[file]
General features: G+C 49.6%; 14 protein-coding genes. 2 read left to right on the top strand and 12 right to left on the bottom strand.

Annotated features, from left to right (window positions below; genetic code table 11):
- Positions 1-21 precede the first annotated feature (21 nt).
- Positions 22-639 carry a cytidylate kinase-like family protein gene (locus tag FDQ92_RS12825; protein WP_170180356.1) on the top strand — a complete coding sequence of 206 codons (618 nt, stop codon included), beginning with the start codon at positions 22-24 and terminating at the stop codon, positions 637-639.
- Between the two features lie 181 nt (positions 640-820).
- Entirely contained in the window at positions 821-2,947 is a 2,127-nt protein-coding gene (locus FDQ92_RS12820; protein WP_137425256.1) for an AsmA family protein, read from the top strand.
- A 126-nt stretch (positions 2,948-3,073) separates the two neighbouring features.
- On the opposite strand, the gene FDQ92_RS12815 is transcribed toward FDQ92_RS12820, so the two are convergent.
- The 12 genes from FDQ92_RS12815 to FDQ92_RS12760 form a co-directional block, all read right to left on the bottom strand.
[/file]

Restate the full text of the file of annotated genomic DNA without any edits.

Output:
General features: G+C 49.6%; 14 protein-coding genes. 2 read left to right on the top strand and 12 right to left on the bottom strand.

Annotated features, from left to right (window positions below; genetic code table 11):
- Positions 1-21 precede the first annotated feature (21 nt).
- Positions 22-639 carry a cytidylate kinase-like family protein gene (locus tag FDQ92_RS12825; protein WP_170180356.1) on the top strand — a complete coding sequence of 206 codons (618 nt, stop codon included), beginning with the start codon at positions 22-24 and terminating at the stop codon, positions 637-639.
- Between the two features lie 181 nt (positions 640-820).
- Entirely contained in the window at positions 821-2,947 is a 2,127-nt protein-coding gene (locus FDQ92_RS12820; protein WP_137425256.1) for an AsmA family protein, read from the top strand.
- A 126-nt stretch (positions 2,948-3,073) separates the two neighbouring features.
- On the opposite strand, the gene FDQ92_RS12815 is transcribed toward FDQ92_RS12820, so the two are convergent.
- The 12 genes from FDQ92_RS12815 to FDQ92_RS12760 form a co-directional block, all read right to left on the bottom strand.